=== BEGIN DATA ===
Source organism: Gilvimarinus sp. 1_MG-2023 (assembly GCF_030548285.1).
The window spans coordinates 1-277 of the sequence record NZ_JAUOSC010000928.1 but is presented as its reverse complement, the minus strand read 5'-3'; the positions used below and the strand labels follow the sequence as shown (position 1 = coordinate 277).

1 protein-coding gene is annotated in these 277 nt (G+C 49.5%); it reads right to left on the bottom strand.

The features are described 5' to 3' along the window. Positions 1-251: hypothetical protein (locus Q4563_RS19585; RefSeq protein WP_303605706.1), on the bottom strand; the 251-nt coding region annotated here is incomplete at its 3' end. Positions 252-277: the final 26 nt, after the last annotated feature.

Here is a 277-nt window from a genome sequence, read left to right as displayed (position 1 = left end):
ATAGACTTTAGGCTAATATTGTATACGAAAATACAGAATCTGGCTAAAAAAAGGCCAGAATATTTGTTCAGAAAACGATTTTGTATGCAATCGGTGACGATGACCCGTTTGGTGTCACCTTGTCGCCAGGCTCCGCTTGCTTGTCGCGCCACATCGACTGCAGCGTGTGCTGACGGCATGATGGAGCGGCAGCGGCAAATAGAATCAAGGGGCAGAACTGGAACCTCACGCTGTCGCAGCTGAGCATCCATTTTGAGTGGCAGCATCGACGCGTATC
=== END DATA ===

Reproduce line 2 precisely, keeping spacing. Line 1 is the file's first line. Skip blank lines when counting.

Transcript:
The window spans coordinates 1-277 of the sequence record NZ_JAUOSC010000928.1 but is presented as its reverse complement, the minus strand read 5'-3'; the positions used below and the strand labels follow the sequence as shown (position 1 = coordinate 277).